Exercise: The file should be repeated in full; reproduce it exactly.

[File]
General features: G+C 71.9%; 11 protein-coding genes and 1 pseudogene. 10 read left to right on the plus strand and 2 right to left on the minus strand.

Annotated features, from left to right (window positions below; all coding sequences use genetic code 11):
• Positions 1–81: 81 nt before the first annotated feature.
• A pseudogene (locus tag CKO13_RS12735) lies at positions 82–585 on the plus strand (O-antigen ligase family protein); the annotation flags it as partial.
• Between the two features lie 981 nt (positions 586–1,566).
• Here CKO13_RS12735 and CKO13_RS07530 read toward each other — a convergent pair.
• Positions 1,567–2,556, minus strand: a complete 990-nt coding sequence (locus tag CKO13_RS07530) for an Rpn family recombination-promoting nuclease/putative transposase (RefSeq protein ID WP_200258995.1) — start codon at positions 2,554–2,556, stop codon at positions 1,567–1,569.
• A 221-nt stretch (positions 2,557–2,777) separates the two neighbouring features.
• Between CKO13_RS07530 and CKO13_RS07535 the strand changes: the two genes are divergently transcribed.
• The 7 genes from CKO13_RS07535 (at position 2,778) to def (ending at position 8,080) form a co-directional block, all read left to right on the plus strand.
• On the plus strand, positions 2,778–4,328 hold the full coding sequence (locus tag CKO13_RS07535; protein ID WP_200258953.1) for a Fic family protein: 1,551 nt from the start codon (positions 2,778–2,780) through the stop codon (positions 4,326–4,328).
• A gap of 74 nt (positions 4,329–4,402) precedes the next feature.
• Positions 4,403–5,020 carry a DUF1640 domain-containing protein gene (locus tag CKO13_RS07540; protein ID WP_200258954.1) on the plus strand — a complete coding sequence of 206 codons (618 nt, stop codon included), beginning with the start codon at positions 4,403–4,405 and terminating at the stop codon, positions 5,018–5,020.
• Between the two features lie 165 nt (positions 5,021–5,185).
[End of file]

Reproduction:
General features: G+C 71.9%; 11 protein-coding genes and 1 pseudogene. 10 read left to right on the plus strand and 2 right to left on the minus strand.

Annotated features, from left to right (window positions below; all coding sequences use genetic code 11):
• Positions 1–81: 81 nt before the first annotated feature.
• A pseudogene (locus tag CKO13_RS12735) lies at positions 82–585 on the plus strand (O-antigen ligase family protein); the annotation flags it as partial.
• Between the two features lie 981 nt (positions 586–1,566).
• Here CKO13_RS12735 and CKO13_RS07530 read toward each other — a convergent pair.
• Positions 1,567–2,556, minus strand: a complete 990-nt coding sequence (locus tag CKO13_RS07530) for an Rpn family recombination-promoting nuclease/putative transposase (RefSeq protein ID WP_200258995.1) — start codon at positions 2,554–2,556, stop codon at positions 1,567–1,569.
• A 221-nt stretch (positions 2,557–2,777) separates the two neighbouring features.
• Between CKO13_RS07530 and CKO13_RS07535 the strand changes: the two genes are divergently transcribed.
• The 7 genes from CKO13_RS07535 (at position 2,778) to def (ending at position 8,080) form a co-directional block, all read left to right on the plus strand.
• On the plus strand, positions 2,778–4,328 hold the full coding sequence (locus tag CKO13_RS07535; protein ID WP_200258953.1) for a Fic family protein: 1,551 nt from the start codon (positions 2,778–2,780) through the stop codon (positions 4,326–4,328).
• A gap of 74 nt (positions 4,329–4,402) precedes the next feature.
• Positions 4,403–5,020 carry a DUF1640 domain-containing protein gene (locus tag CKO13_RS07540; protein ID WP_200258954.1) on the plus strand — a complete coding sequence of 206 codons (618 nt, stop codon included), beginning with the start codon at positions 4,403–4,405 and terminating at the stop codon, positions 5,018–5,020.
• Between the two features lie 165 nt (positions 5,021–5,185).